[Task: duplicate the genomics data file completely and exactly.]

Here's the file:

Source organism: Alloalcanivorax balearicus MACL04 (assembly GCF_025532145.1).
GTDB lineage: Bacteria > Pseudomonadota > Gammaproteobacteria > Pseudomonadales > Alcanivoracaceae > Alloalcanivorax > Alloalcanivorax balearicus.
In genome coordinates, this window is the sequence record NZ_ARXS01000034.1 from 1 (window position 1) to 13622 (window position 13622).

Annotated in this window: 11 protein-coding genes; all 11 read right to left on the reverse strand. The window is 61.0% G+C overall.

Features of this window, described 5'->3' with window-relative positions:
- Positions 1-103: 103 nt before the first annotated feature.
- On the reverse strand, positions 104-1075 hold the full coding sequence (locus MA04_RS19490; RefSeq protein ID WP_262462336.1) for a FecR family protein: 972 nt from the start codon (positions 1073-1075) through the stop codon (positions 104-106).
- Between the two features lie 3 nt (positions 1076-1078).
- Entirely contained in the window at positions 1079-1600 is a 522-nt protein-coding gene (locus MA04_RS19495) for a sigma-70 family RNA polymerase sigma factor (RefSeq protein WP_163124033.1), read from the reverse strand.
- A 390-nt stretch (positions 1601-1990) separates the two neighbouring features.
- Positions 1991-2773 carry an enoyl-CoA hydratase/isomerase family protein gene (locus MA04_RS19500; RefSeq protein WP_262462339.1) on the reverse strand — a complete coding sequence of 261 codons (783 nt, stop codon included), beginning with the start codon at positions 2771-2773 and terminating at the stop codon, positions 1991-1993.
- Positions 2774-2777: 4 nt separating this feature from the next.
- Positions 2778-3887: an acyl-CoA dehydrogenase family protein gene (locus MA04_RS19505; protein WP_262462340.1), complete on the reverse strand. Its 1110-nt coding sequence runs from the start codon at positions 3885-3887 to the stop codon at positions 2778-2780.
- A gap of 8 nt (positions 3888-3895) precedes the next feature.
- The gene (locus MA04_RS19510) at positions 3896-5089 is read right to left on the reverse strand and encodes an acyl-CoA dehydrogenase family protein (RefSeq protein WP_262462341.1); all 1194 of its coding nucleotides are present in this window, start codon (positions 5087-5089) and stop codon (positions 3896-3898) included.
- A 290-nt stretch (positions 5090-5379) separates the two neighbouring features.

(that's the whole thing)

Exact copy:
Source organism: Alloalcanivorax balearicus MACL04 (assembly GCF_025532145.1).
GTDB lineage: Bacteria > Pseudomonadota > Gammaproteobacteria > Pseudomonadales > Alcanivoracaceae > Alloalcanivorax > Alloalcanivorax balearicus.
In genome coordinates, this window is the sequence record NZ_ARXS01000034.1 from 1 (window position 1) to 13622 (window position 13622).

Annotated in this window: 11 protein-coding genes; all 11 read right to left on the reverse strand. The window is 61.0% G+C overall.

Features of this window, described 5'->3' with window-relative positions:
- Positions 1-103: 103 nt before the first annotated feature.
- On the reverse strand, positions 104-1075 hold the full coding sequence (locus MA04_RS19490; RefSeq protein ID WP_262462336.1) for a FecR family protein: 972 nt from the start codon (positions 1073-1075) through the stop codon (positions 104-106).
- Between the two features lie 3 nt (positions 1076-1078).
- Entirely contained in the window at positions 1079-1600 is a 522-nt protein-coding gene (locus MA04_RS19495) for a sigma-70 family RNA polymerase sigma factor (RefSeq protein WP_163124033.1), read from the reverse strand.
- A 390-nt stretch (positions 1601-1990) separates the two neighbouring features.
- Positions 1991-2773 carry an enoyl-CoA hydratase/isomerase family protein gene (locus MA04_RS19500; RefSeq protein WP_262462339.1) on the reverse strand — a complete coding sequence of 261 codons (783 nt, stop codon included), beginning with the start codon at positions 2771-2773 and terminating at the stop codon, positions 1991-1993.
- Positions 2774-2777: 4 nt separating this feature from the next.
- Positions 2778-3887: an acyl-CoA dehydrogenase family protein gene (locus MA04_RS19505; protein WP_262462340.1), complete on the reverse strand. Its 1110-nt coding sequence runs from the start codon at positions 3885-3887 to the stop codon at positions 2778-2780.
- A gap of 8 nt (positions 3888-3895) precedes the next feature.
- The gene (locus MA04_RS19510) at positions 3896-5089 is read right to left on the reverse strand and encodes an acyl-CoA dehydrogenase family protein (RefSeq protein WP_262462341.1); all 1194 of its coding nucleotides are present in this window, start codon (positions 5087-5089) and stop codon (positions 3896-3898) included.
- A 290-nt stretch (positions 5090-5379) separates the two neighbouring features.